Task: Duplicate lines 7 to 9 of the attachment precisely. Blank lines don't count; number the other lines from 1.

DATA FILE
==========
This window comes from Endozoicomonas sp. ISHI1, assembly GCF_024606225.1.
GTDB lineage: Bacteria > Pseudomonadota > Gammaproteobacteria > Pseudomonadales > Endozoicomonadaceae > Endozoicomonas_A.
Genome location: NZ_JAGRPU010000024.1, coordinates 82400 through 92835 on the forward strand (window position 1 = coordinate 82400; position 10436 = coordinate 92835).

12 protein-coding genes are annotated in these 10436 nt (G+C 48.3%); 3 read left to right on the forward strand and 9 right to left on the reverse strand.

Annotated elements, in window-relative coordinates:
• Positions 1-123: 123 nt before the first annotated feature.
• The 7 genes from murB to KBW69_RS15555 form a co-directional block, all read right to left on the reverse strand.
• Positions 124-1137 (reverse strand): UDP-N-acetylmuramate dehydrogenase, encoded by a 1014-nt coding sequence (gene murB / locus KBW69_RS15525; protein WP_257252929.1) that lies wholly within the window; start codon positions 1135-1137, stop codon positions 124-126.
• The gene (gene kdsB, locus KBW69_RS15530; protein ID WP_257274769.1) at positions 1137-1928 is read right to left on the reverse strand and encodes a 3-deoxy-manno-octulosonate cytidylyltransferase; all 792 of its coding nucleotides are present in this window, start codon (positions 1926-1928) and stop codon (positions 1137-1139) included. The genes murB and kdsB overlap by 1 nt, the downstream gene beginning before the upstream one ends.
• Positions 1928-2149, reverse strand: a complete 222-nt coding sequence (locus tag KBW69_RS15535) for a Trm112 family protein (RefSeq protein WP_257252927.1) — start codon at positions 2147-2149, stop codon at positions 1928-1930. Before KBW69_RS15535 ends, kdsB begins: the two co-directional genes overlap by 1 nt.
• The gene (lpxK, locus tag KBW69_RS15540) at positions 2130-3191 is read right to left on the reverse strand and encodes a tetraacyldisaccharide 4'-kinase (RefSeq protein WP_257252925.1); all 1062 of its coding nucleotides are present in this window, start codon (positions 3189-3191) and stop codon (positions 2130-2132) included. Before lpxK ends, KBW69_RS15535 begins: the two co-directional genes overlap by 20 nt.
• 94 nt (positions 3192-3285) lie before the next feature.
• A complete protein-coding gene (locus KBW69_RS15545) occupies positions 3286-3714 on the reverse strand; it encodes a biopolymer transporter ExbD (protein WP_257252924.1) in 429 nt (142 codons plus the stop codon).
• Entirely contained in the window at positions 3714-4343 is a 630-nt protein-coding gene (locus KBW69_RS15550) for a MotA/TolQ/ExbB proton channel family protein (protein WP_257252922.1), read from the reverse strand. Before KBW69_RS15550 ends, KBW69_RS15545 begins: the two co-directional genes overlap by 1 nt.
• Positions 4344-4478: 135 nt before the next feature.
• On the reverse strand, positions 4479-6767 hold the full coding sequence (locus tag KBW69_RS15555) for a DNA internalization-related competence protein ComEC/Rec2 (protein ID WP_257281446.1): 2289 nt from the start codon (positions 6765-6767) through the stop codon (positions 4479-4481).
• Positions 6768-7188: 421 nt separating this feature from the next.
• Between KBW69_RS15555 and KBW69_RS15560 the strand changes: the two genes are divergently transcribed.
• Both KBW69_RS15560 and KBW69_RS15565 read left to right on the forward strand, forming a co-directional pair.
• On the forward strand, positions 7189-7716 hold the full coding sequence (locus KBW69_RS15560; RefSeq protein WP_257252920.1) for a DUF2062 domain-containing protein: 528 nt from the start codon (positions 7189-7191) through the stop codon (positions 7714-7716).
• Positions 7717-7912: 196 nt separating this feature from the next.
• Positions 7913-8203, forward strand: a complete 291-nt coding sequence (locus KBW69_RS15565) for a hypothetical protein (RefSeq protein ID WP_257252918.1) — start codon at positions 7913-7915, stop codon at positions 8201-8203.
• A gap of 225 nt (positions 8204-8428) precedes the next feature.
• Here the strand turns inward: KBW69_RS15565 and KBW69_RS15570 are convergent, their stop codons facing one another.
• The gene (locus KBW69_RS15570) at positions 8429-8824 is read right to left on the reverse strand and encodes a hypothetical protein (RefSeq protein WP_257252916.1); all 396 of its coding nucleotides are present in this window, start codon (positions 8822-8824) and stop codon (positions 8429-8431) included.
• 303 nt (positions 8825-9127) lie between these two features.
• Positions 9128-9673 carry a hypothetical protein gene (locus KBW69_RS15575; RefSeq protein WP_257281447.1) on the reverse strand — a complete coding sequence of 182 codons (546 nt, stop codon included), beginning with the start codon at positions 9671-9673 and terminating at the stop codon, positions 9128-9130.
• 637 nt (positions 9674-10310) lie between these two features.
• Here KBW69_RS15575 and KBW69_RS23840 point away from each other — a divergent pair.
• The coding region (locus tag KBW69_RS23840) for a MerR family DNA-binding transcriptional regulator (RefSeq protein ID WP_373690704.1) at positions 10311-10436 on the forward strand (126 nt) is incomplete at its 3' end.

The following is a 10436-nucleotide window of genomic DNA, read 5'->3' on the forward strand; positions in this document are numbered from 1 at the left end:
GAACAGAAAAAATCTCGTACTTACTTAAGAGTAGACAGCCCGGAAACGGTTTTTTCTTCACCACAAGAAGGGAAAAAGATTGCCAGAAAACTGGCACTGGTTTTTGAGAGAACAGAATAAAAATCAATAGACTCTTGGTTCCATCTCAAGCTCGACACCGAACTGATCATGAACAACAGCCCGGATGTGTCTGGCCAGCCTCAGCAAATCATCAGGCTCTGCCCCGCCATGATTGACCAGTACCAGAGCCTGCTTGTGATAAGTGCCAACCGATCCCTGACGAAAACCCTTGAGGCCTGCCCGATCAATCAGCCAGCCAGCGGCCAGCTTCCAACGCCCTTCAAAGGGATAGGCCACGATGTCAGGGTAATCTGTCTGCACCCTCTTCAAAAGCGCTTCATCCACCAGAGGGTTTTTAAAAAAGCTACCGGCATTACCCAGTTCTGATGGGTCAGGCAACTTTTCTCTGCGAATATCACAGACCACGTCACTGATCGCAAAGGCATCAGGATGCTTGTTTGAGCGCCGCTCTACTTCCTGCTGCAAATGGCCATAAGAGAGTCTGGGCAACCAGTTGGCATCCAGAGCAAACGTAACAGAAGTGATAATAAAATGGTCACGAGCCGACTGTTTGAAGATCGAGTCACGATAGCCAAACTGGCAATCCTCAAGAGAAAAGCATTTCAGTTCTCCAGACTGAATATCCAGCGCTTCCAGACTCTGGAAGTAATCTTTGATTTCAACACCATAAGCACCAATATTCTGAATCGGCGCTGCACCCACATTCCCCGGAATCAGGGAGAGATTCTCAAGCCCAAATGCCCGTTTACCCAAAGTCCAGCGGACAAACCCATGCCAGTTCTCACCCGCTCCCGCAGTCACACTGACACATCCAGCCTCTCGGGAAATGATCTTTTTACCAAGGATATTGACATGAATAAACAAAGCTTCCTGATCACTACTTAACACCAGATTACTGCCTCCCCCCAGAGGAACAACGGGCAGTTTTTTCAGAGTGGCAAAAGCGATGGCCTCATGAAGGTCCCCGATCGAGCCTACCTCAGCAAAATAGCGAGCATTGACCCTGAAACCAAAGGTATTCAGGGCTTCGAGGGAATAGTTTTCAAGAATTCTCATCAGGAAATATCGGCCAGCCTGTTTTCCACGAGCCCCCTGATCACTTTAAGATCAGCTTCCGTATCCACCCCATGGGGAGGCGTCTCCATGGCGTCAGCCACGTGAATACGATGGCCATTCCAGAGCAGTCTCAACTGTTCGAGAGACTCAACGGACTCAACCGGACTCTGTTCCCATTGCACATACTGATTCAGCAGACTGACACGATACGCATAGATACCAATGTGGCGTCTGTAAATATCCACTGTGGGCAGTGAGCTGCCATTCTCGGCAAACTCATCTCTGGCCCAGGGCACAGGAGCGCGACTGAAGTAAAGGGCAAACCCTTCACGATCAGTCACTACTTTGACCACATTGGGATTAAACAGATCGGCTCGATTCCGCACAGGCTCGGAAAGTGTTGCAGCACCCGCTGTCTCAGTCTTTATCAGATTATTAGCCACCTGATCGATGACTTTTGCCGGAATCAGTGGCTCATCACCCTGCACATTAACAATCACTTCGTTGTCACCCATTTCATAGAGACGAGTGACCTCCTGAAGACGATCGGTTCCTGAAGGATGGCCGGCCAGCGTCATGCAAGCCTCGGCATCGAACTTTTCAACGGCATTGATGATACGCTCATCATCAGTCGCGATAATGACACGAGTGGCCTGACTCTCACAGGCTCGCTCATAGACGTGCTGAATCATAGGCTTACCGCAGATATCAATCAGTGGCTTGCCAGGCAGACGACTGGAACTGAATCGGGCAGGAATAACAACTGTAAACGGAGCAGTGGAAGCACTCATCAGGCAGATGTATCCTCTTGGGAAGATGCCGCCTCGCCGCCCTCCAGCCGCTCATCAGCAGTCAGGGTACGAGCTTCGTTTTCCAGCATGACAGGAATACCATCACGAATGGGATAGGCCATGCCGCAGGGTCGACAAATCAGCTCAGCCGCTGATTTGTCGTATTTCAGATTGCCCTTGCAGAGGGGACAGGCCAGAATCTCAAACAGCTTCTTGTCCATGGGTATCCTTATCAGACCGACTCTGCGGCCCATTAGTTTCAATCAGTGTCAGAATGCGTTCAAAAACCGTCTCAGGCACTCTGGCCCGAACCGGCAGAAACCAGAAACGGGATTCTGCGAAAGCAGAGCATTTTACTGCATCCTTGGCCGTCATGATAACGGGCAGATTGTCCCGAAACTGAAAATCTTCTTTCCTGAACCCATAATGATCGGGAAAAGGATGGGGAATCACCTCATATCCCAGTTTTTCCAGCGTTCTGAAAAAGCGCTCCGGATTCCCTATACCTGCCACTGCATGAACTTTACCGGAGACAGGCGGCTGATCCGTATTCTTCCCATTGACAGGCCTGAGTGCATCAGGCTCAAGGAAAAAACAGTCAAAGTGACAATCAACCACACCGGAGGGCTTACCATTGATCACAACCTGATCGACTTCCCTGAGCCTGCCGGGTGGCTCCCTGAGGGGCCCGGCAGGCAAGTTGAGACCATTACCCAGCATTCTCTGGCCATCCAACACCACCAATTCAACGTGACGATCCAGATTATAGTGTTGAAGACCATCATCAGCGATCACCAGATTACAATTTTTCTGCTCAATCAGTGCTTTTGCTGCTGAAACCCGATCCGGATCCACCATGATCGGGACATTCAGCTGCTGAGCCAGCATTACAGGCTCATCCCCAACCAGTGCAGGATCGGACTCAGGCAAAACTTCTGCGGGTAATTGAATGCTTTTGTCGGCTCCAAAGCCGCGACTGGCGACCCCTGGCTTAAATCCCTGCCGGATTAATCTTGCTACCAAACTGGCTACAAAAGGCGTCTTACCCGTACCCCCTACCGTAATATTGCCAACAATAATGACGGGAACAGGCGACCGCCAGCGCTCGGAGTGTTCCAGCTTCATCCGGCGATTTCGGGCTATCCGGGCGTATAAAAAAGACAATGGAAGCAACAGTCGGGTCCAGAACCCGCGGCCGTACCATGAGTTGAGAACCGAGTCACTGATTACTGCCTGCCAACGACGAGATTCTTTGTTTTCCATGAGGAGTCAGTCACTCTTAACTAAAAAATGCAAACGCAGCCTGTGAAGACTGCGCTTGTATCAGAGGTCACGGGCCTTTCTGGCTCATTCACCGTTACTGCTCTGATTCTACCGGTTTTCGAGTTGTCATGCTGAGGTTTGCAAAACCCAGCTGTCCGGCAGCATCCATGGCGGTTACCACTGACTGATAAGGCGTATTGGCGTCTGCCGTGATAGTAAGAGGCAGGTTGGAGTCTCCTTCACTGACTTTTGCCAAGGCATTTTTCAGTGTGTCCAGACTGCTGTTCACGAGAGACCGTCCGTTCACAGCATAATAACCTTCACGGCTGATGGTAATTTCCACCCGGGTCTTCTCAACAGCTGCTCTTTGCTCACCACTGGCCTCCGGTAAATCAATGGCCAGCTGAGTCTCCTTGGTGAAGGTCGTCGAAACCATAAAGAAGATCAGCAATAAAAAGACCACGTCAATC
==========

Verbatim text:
• The 7 genes from murB to KBW69_RS15555 form a co-directional block, all read right to left on the reverse strand.
• Positions 124-1137 (reverse strand): UDP-N-acetylmuramate dehydrogenase, encoded by a 1014-nt coding sequence (gene murB / locus KBW69_RS15525; protein WP_257252929.1) that lies wholly within the window; start codon positions 1135-1137, stop codon positions 124-126.
• The gene (gene kdsB, locus KBW69_RS15530; protein ID WP_257274769.1) at positions 1137-1928 is read right to left on the reverse strand and encodes a 3-deoxy-manno-octulosonate cytidylyltransferase; all 792 of its coding nucleotides are present in this window, start codon (positions 1926-1928) and stop codon (positions 1137-1139) included. The genes murB and kdsB overlap by 1 nt, the downstream gene beginning before the upstream one ends.